One day before Argentina heads to the polls for the PASO primaries, opposition parties and the government are still quarreling about Smartmatic, the software that will be used in Sunday’s election.
After weeks of controversy, the software will end up being used in Sunday’s elections after national electoral judge María Servini de Cubría decided not to take up a request presented by Frente de Todos presidential candidate, Alberto Fernández. He sought to suspend the use of the software for the PASOs, as well as the first round and potential run-off. Instead the judge opted for the “additional measure” of designating judicial poll watchers that will control the transmission of the results.
The Frente de Todos grouping filed a complaint with the federal judiciary Tuesday claiming that the election data could be interfered with. Instead they asked that Correo Argentina handle the voting directly, as in previous elections.
“I fear that the government will try to interfere with the count,” Fernández said.
The system in question is known as ‘SmartTally’ and is produced by the Venezuelan firm behind the Smartmatic voting system. It was acquired by Correo Argentino after the government put out a contract for tender with the agreement of the National Electoral Chamber (CNE) in 2017.
The provisional count system was put in place last year by decree, issued by President Mauricio Macri, as part of a bid to speed up the initial transmission of voting data.
Jorge Landau, the Peronist national deputy and representative for the Justicialist Party (PJ) who presented the request, alleged last week that the system endangered the rights of political parties.
“The new system of digitisation and transmission affects the rights of all citizens to information and to participate in a transparent election, which generates certainty about the results and, therefore, the legitimacy of the authority of the representatives that are elected,” Landau claimed.
Coverage of the issue has risen in recent weeks after Consenso Federal, the ‘third way’ grouping headed by presidential hopeful Roberto Lavagna, also expressed concerns over the security of the upcoming elections. Representative Daniel Pieres claimed recently that since the Smartmatic is used to give the initial count that the government could manipulate the numbers published in Monday’s newspapers, even if the later verification returns different numbers.
“The Smartmatic system is not finished. W hat they showed in the drill is not what they will use in the PASO. Then there is no security,” Pires charged, referring to a trial run test of the system that took place on Saturday, July 20, which was observed by members of the media, political parties and NGOs.
During the test run, questions were raised about the digitalisation of voting ballots into images and their subsequent transmission into telegrams, which are sent from polling stations to Correo Argentino, which then collects the count. Though no accredited journalist was allowed to observe this stage of the process, according to an investigation published by Perfil, Smartmatic technicians, Correo Argentino employees and government-friendly official observers were.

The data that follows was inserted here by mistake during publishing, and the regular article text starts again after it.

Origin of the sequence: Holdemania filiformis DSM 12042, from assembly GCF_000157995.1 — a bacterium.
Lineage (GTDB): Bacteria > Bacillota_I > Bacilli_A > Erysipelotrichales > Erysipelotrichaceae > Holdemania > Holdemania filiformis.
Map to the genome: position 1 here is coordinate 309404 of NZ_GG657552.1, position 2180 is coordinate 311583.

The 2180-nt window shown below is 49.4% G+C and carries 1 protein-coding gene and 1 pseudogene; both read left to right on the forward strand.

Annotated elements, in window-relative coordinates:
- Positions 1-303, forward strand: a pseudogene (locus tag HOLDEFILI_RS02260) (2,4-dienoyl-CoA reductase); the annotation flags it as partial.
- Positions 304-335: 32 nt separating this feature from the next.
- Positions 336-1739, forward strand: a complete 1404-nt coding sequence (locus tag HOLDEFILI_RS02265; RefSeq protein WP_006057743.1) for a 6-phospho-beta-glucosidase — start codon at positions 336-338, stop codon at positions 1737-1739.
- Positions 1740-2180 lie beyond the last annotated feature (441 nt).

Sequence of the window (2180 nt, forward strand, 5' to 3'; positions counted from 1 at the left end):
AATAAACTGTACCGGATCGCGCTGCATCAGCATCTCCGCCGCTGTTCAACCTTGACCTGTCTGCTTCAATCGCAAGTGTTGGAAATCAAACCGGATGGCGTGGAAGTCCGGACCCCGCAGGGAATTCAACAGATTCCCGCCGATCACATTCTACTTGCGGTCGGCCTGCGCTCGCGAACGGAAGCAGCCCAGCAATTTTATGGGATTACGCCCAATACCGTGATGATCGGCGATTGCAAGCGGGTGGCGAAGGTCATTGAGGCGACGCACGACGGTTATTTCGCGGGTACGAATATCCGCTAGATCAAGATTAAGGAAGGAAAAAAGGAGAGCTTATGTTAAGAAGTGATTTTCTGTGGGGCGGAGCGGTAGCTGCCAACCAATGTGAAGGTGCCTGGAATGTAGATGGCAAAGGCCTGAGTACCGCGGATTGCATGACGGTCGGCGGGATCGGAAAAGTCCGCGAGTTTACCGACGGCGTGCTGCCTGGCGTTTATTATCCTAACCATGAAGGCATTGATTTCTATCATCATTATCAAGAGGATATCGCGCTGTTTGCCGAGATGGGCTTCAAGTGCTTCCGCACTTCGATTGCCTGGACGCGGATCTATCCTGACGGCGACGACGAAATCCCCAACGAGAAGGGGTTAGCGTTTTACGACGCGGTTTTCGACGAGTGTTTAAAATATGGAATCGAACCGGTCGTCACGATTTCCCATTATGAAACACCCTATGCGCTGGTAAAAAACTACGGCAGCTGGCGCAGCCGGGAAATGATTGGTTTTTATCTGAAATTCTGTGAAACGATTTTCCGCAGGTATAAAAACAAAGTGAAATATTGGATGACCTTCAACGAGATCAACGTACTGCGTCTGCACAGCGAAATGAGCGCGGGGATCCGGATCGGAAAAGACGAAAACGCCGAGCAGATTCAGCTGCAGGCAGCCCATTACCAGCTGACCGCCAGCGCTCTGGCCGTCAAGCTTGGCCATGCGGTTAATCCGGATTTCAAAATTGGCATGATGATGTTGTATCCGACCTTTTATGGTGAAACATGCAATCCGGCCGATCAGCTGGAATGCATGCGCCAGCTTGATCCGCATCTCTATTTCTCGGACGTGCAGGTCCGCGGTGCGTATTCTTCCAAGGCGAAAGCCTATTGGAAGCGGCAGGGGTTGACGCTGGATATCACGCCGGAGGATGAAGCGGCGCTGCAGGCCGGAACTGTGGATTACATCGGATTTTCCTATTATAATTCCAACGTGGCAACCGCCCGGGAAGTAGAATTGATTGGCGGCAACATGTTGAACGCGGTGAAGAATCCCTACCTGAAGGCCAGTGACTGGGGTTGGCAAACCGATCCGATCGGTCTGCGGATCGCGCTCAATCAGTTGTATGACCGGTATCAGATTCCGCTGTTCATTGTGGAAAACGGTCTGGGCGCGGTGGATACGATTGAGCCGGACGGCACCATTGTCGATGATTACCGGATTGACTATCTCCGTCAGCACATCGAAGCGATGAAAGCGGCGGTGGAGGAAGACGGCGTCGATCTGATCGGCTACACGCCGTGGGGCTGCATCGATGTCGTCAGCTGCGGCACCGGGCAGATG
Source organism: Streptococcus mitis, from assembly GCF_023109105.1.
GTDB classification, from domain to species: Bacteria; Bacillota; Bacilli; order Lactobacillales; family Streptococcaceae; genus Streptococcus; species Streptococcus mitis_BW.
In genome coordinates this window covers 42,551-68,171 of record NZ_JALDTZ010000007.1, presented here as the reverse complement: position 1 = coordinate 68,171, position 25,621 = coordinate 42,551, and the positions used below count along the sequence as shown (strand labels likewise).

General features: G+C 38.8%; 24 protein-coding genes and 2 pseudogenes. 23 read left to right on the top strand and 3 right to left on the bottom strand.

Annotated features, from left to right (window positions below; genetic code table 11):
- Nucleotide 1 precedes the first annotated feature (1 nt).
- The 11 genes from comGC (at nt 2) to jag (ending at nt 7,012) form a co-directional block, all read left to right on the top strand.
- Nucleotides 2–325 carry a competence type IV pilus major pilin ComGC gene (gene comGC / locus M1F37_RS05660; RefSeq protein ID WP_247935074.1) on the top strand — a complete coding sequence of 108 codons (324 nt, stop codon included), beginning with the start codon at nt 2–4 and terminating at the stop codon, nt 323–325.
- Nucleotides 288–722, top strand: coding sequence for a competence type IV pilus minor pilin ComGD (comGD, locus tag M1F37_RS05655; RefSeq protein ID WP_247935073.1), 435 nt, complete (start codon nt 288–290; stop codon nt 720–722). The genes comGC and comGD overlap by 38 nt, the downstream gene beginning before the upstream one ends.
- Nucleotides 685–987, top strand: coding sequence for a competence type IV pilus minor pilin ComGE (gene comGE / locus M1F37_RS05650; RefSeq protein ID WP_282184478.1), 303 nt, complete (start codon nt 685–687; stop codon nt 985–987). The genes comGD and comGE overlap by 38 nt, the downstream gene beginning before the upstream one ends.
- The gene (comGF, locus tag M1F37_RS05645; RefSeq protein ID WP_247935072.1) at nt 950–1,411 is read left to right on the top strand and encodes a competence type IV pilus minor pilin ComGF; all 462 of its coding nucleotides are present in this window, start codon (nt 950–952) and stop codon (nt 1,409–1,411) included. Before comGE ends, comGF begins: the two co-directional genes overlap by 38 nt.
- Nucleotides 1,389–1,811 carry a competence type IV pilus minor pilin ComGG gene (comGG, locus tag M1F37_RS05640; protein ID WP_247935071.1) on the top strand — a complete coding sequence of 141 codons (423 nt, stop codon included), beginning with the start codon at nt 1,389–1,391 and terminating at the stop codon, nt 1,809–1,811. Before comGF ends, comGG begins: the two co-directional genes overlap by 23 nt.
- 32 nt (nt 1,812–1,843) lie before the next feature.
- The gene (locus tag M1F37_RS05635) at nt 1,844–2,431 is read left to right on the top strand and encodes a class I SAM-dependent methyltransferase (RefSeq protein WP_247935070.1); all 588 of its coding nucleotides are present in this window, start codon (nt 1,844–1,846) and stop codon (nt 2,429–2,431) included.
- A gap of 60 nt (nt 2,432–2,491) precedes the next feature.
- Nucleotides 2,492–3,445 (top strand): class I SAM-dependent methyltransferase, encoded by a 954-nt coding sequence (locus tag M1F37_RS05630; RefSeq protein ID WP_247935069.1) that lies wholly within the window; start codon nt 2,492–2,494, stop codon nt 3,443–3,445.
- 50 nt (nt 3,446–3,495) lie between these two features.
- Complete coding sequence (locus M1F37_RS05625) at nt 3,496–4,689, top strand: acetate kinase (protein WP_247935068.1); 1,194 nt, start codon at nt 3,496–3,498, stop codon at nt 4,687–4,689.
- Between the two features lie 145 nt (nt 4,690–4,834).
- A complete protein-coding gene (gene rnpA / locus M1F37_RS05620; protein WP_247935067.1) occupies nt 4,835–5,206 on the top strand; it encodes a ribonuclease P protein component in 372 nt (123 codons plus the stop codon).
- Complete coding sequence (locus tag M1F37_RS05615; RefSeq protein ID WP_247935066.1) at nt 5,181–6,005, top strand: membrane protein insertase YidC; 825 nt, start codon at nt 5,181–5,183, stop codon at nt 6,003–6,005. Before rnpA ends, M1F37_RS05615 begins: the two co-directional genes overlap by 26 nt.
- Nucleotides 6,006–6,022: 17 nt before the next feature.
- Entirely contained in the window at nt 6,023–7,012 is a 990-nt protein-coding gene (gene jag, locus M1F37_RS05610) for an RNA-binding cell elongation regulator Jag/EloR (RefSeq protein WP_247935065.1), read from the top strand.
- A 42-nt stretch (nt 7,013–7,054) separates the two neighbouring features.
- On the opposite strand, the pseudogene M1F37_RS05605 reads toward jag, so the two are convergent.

Videos later seen by Perfil journalists later revealed the point of contention: ballot slips are originally scanned into TIFF files, before being sent on to operators as PNG files. Politicians expressed concerns about this modification, indicating that votes could be tampered with during conversion and requesting proper observation be allowed.
The government has repeatedly dismissed concerns that the new system allows for a lack of transparency. Secretary of political and institutional matters for the Interior Ministry, Adrián Pérez said thatthe process increases transparency because now party officials can verify the counts. Andrés Ibarra, vicepresident of the Cabinet, added that the system was put in place to increase transparency compared to the previous system saying that transparency is “absolutely guaranteed” for Sunday’s PASO.
“There is no possibility, no chance that there will be a modification,” he declared.
On Wednesday, the software for the system was delivered to the National Election Chamber (CNE), who had ordered that it also be provided to political parties ahead of the PASOs. They also said that if the government did not provide the software they would give it to the parties themselves, after complaints about delays.
Government officials have repeatedly written off complaints about the system as “irresponsible” and asused Frente de Todos of trying to sow doubts in the election for political reasons.
“The presentation only has political ends and no grasp of technical issues,” Pérez said.
Though the controversy has not changed the fact that Smartmatic will be used on Sunday, the National Electoral Directorate (DINE) said that they will allow each part to have an assessor present at the Centro de Transmisión Electoral (CTE), in a bid to resolve objections.